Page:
'Leveling Up' Technology for Teaching
Tami Lenker, M.Ed., Technology and Learning Coach, Blythewood High School, Blythewood, SC
Now in her third year in the position after starting her career as a classroom teacher, Lenker has helped to spearhead a host of changes, including an overhaul of the school's professional development program that has led to increased interest and participation in creative uses of technology.
THE Journal: You started as an English teacher. How did you end up moving into this position?
Tami Lenker: I went back to school to get my master's in educational technology, and did an internship with a technology and learning coach while I was still teaching. I stayed home for a while after my second child was born, and then eventually the district contracted with me to do classroom observations. That was about 10 years ago. I saw what people were doing with technology — some really good things and some really bad things — and I became more interested in it. Then more recently when I had an opportunity to go back to work full-time, I decided that the key to getting to this generation was to come at them from that angle.
THE Journal: How much has changed in those 10 years?
Lenker: Well, you still see both sides. Some teachers will just have kids reading the textbook online, and that conserves paper, but that's about the extent of it. But then you have classrooms where teachers are letting students produce their own videos or where they're tweeting out their projects using a popular hashtag, knowing that many more people than just their teacher are going to see it. At the end of the last school year, we had a green screen set up in the library for students to do their final projects for an environmental science class, and I saw a class of seniors in their last week of school who were all working so hard and wanting to be there. So technology is definitely powerful when it's used right.
THE Journal: What's been your main objective in this position?
Lenker: We've had technology for a while now — we've been 1-to-1 for a few years — and we've been trying to raise the bar, or we call it level-up, and to get the teachers to share with one another and collaborate more. That's started to happen, and it's become contagious. We've had teacher-led professional development where you have an open mic, they get up and give a little elevator pitch about something they're doing, and then afterwards people can choose to approach them for more details. We also did something like "speed dating" where we played music, everyone rotated and talked to a teacher for four minutes and then rotated again, so that they all got to see what other classes were doing, and it was less intimidating talking to a smaller group for a short time. We have an Innovation Incubator, where it's like the Shark Tank television show — you go before people with a pitch, and they choose to buy in or reject your proposal.
THE Journal: What was the rationale behind moving toward teacher-led professional development?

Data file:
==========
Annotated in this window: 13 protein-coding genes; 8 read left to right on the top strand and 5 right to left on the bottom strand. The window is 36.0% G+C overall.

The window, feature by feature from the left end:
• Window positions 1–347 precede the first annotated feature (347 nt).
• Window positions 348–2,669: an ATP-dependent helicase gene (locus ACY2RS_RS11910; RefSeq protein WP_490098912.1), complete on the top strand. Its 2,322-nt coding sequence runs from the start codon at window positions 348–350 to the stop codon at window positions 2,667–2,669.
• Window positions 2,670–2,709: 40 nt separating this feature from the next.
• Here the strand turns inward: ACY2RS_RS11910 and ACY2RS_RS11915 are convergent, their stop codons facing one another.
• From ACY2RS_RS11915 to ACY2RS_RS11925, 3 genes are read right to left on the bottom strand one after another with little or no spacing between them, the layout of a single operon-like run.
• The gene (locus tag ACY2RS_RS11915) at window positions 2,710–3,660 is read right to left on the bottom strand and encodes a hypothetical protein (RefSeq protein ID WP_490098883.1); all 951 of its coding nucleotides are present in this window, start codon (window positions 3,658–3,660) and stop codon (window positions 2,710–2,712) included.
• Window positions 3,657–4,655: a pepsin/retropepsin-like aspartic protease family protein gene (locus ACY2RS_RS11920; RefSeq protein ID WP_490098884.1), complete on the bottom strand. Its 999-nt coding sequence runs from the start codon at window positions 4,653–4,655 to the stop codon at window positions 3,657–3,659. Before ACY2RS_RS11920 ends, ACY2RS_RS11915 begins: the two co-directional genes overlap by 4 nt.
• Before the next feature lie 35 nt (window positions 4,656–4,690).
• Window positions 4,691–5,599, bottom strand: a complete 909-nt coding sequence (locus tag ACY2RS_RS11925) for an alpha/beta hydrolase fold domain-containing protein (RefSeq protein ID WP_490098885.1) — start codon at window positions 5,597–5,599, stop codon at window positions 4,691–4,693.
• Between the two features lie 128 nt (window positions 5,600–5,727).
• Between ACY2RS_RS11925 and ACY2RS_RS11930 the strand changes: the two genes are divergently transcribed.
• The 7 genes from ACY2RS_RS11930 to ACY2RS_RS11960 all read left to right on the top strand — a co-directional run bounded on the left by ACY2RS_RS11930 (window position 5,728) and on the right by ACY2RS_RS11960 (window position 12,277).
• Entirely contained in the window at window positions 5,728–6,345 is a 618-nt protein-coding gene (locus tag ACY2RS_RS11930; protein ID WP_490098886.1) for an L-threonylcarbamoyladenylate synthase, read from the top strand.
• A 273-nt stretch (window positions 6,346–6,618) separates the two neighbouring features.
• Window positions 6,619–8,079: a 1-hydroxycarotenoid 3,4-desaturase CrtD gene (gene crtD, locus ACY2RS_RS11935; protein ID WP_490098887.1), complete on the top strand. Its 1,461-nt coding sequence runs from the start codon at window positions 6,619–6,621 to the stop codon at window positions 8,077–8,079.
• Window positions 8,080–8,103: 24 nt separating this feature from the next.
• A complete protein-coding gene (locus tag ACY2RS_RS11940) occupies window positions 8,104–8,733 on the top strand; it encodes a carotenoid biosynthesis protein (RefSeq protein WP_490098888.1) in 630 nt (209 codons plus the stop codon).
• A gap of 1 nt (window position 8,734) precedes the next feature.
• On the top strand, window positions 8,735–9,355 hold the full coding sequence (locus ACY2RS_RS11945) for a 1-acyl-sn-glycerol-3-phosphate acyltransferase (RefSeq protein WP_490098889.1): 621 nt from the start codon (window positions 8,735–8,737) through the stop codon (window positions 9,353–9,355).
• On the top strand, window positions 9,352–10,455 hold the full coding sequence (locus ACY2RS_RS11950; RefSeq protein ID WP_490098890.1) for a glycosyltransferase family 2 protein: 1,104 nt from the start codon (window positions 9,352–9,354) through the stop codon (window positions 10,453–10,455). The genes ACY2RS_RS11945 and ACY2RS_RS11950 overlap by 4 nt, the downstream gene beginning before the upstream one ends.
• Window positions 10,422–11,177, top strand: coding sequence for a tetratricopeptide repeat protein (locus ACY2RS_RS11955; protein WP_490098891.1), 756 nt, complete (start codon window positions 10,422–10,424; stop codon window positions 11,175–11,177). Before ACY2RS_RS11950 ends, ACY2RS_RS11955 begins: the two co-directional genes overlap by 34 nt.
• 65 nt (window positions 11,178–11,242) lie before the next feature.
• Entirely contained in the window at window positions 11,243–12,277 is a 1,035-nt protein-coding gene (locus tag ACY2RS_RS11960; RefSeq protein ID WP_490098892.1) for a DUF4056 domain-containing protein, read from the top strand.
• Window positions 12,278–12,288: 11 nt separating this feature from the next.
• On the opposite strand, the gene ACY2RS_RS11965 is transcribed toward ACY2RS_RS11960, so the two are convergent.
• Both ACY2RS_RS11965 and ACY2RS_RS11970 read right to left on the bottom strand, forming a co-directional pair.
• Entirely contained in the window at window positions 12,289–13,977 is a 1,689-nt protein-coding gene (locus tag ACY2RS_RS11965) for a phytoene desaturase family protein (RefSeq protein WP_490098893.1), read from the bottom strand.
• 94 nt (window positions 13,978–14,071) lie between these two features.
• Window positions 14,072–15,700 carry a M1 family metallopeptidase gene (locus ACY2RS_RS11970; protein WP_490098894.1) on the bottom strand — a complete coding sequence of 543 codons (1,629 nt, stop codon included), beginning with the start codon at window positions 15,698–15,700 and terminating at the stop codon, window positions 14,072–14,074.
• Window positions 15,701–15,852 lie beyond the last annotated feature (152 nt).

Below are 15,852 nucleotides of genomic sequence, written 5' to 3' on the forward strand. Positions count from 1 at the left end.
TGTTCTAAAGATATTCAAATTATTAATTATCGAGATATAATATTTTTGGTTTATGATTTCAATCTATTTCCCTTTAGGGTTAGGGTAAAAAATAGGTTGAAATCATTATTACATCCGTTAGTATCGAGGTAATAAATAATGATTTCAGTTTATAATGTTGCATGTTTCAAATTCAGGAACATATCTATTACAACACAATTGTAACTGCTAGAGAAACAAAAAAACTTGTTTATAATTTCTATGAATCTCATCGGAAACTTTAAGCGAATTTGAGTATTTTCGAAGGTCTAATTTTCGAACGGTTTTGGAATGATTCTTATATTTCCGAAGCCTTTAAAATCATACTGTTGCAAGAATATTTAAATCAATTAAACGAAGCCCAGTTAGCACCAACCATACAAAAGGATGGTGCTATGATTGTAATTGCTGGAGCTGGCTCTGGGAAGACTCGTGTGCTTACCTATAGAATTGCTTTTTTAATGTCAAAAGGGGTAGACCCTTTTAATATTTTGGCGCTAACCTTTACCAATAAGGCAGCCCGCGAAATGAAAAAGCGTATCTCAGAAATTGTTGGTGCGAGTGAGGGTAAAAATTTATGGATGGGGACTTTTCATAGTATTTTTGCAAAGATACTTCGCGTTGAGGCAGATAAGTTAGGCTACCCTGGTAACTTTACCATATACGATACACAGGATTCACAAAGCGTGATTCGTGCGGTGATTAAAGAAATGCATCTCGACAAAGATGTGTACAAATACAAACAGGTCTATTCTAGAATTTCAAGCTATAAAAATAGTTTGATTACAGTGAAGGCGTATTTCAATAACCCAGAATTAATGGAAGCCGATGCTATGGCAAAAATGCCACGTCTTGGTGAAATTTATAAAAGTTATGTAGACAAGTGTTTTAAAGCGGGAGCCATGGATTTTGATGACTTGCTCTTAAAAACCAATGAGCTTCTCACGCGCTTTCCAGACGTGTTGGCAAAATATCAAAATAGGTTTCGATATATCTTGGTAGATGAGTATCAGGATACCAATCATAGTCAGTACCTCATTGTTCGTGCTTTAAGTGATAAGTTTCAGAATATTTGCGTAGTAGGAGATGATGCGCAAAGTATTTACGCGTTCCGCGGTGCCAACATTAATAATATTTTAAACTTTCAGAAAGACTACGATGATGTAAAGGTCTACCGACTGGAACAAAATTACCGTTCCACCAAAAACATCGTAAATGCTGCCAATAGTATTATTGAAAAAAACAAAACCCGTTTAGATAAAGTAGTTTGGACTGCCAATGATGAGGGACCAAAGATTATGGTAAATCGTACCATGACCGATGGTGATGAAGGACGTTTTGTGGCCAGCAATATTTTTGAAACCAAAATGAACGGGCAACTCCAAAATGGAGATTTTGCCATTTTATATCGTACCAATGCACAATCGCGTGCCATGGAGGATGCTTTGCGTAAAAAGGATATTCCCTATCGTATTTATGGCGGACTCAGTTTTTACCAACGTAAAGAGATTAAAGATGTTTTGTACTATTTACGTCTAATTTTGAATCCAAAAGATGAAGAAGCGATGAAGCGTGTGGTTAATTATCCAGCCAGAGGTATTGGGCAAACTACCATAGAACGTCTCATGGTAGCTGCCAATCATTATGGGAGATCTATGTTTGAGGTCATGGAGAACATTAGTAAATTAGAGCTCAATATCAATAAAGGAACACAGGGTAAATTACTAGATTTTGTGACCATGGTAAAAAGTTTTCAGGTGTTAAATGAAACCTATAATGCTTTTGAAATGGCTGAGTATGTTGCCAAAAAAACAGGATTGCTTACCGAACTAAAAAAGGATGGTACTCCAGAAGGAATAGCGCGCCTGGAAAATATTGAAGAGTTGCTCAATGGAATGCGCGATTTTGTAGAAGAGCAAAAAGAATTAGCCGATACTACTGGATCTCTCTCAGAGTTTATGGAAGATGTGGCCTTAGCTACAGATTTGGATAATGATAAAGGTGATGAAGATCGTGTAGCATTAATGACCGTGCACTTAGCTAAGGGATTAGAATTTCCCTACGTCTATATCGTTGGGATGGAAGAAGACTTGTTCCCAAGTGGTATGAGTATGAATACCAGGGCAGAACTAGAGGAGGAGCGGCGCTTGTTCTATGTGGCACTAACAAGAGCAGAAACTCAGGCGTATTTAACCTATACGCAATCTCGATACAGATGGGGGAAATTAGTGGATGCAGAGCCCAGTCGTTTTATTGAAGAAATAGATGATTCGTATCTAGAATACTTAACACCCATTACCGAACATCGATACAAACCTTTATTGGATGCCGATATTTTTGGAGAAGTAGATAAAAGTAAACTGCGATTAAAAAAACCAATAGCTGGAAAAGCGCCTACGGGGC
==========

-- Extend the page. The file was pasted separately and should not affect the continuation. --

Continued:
Lenker: Historically, we had Tech Tuesday, covering a different topic each week. A lot of teachers would sit there, get some PD credit for it, and then be on their way, and I could see that with many of them it wasn't transferring into practice. Some of them were completely lost, but they didn't want to get up and say anything because they were in a room with their peers and felt intimidated. Other teachers felt obligated to be there but they already knew everything and they could have been the ones teaching the session better than I could.
So we decided on a more individualized approach, with smaller groups, teachers talking about their goals and ideas, and then we would try to help them with the logistics. That led to great conversations and lots of creativity.
They also decided to change the name to Teacher Enrichment and Engagement — TEE Time.
And then we gamified it using a badging system.
THE Journal: The LevelUp program?
Lenker: Right. It's a digital badge program. We did research on what would make teachers motivated to want to come to professional development.
We had mixed feelings about badging because some thought it might seem too juvenile, but others said, let's try it. And the idea is that it provides proof that you've achieved something and don't have to keep going to the workshops to learn the same things over and over again. We have badges for things like blended learning and WeVideo, and as you get points you go up levels, then when you get to the top level you get a plaque to put outside your door. It's helped to celebrate great work by teachers who might not otherwise get that recognition, as well as creating great conversations.
THE Journal: You have a student-run [email protected] program operating out of the school library. How did that come about?
Lenker: My position – we used to be called instructional technology specialists, or ITSs, and everyone though that because IT was in your title it meant you were in charge of fixing everything. It made me second-guess taking the job – people just wanted me to fix their computer. I thought, this isn't what I signed up for, maybe I should go back to teaching. Then one day, a boy walked into my office and said, "I heard you could use some help." That gave me an idea, and we ordered t-shirts that say [email protected] with a nice logo; recruited students who were interested in technology and wanted to come in before school, during lunch or after school; did some training, and now we have them provide that technical support. It's been great – it makes them feel good, and it keeps us from quitting!
Dan Gordon is a freelance writer based in Agoura Hills, CA.